I rediscovered one of my favorite posts on Medium: Letter to a First-Time Father. It’s a friendly letter of advice on what other parent’s forget to warn you about when you become a parent. I read this just before Olivia was born and it’s funny and insightful and a delight.
Number Three: I’m sure plenty of older parents have already told you to “sleep when the baby sleeps.” And this is useful, because it distinguishes that person as someone who honestly has no recollection of what it was like to live with an infant. You will never sleep more than 45 minutes at a clip, and not because baby wakes up crying. You’ll be doing it because you’re terrified of SIDS, and will continually be hovering over the crib to make sure your child is breathing. Problem with this is that babies are so small, you can barely notice if their chests (with or without nipples) are rising up and down. So, logically, you’ll put a hand on your daughter’s little body, just to check, which will then wake her up. She will remain awake for the next three hours. She will also cry throughout the entirety of these three hours because she’s pissed you woke her up.
You will repeat this process every night until she’s a year old, when you’re out of the woods with the SIDS business. However, you will sporadically continue to do this for the rest of both of your lives, because the silence now terrifies you. Once, we were staying at my parents’ house and I woke up at 4am to make sure my preschool-aged sons weren’t suffocating in their blankets. When I opened my eyes, my father was hovering over me, making sure I, too, was not suffocating in my linens. I was thirty-one years old. Yes, it was creepy.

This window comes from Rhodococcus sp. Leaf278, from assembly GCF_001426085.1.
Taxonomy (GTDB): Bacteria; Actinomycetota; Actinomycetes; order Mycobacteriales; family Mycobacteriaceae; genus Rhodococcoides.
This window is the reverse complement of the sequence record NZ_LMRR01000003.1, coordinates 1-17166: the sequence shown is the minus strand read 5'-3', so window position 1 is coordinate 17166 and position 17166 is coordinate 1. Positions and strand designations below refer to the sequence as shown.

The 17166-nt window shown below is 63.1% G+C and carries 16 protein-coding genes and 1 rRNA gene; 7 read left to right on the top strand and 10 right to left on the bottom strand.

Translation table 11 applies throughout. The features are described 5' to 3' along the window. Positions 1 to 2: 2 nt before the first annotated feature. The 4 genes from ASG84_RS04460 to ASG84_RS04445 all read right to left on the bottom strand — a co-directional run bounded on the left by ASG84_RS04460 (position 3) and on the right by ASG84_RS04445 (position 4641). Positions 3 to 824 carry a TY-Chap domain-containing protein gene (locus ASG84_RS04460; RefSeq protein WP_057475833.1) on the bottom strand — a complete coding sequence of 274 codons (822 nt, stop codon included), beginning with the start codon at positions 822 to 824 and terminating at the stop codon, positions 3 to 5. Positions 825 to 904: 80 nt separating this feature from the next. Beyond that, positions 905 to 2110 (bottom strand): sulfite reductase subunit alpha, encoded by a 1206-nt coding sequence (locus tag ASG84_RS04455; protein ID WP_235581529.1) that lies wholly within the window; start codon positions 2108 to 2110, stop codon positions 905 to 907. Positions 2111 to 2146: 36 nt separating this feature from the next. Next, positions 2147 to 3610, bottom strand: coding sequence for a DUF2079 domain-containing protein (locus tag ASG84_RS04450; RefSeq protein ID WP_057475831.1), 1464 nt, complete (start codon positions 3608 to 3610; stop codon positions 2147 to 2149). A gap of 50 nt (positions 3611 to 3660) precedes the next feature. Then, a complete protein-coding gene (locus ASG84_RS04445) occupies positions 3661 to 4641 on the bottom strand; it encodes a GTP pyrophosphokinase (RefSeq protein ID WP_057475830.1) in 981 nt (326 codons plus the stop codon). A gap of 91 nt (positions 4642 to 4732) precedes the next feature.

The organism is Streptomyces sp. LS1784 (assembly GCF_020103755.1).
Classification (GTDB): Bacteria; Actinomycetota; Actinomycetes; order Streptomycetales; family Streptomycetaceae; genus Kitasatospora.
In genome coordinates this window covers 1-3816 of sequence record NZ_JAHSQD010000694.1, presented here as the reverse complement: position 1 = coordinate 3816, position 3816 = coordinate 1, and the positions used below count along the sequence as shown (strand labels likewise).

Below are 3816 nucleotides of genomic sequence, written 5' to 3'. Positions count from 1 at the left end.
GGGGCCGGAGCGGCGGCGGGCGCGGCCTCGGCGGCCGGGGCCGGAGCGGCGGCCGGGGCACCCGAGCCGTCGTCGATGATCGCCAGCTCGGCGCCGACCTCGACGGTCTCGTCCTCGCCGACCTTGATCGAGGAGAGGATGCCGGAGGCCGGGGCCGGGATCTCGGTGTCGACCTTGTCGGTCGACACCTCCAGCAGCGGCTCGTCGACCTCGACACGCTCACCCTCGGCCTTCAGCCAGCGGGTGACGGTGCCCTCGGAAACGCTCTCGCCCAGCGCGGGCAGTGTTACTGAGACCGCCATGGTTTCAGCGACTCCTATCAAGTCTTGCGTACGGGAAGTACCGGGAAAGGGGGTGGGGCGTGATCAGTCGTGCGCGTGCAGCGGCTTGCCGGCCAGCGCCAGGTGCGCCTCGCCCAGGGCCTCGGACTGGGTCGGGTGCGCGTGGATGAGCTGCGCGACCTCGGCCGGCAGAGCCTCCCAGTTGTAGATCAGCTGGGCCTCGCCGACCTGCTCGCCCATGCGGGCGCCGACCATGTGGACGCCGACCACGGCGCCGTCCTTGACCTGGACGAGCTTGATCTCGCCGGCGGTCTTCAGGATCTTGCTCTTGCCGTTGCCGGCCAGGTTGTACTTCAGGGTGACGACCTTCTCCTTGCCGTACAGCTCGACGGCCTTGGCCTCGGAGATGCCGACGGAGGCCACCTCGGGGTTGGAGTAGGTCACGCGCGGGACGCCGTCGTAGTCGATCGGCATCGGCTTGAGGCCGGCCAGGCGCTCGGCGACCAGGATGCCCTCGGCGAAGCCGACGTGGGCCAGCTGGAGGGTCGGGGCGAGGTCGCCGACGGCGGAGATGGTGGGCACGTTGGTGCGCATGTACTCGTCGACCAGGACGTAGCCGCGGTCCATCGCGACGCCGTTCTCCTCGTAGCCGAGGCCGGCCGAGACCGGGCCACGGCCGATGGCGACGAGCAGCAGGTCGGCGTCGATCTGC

Go read the whole thing.
And Jonathan Coulton’s You Ruined Everything might be a perfect song about becoming a new parent.
Stack Overflow founder Jeff Atwood said in his On Parenthood post something I didn’t believe until Olivia was born.
As an adult, you may think you’ve roughly mapped the continent of love and relationships. You’ve loved your parents, a few of your friends, eventually a significant other. You have some tentative cartography to work with from your explorations. You form ideas about what love is, its borders and boundaries. Then you have a child, look up to the sky, and suddenly understand that those bright dots in the sky are whole other galaxies.
You can’t possibly know the enormity of the feelings you will have for your children.
I’m also very glad for the blogger Jason Kottke, who is several years ahead of me on the parenting journey. Kottke.org is a blog that posts about great ideas and awesome people, and every so often Jason speaks personally about his kids and his perspective on being a parent. There is so much good stuff here. I’ve found as much insight from posts tagged Parenting on Kottke.org as everything else I’ve read. Side note: back in 2010 he posted a link to another site where he guest posted a list of his favorite stuff for kids. That site is now gone, so in my soon-to-be-a-parent anxiousness I emailed him to ask what else was on his list. He was gracious enough to dig into his personal archive and dig out the list. Thanks Jason. And you’re right, a diaper bag needs and over-the-shoulder strap. I should have listened.